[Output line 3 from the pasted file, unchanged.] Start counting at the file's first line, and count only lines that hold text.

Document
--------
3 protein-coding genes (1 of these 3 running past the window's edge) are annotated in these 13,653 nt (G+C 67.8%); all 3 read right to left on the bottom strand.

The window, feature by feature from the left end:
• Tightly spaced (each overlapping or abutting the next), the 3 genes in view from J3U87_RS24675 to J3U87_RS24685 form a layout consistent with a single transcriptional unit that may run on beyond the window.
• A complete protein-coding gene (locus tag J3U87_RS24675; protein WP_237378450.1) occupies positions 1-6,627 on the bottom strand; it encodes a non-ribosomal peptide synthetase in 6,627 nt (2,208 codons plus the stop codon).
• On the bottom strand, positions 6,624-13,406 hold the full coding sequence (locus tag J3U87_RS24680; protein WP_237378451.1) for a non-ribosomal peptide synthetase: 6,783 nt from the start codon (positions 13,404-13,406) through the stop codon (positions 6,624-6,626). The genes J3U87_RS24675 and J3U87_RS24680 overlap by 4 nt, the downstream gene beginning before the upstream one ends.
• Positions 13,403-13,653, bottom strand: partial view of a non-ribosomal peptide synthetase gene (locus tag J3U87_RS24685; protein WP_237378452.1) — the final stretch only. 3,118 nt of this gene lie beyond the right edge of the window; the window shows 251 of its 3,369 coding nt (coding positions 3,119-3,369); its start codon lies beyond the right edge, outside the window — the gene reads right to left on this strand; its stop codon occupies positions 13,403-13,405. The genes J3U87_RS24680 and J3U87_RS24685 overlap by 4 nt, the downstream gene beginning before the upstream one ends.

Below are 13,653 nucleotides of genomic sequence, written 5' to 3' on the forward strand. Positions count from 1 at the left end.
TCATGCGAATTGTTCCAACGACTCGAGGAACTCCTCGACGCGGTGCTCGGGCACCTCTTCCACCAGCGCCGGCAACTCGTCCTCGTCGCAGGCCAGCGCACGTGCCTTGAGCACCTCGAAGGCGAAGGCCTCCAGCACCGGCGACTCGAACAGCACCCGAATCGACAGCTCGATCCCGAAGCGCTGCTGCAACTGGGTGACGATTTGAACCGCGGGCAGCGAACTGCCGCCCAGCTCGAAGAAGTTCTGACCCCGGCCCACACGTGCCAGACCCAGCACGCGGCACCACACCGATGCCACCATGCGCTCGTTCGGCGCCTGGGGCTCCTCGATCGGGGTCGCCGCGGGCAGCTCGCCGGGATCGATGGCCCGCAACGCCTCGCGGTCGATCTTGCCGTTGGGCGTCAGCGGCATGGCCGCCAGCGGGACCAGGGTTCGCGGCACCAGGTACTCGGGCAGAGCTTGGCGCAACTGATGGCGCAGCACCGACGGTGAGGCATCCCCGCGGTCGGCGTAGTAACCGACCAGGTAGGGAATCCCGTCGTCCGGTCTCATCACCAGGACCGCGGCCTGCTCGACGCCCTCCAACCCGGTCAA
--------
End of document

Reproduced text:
• Tightly spaced (each overlapping or abutting the next), the 3 genes in view from J3U87_RS24675 to J3U87_RS24685 form a layout consistent with a single transcriptional unit that may run on beyond the window.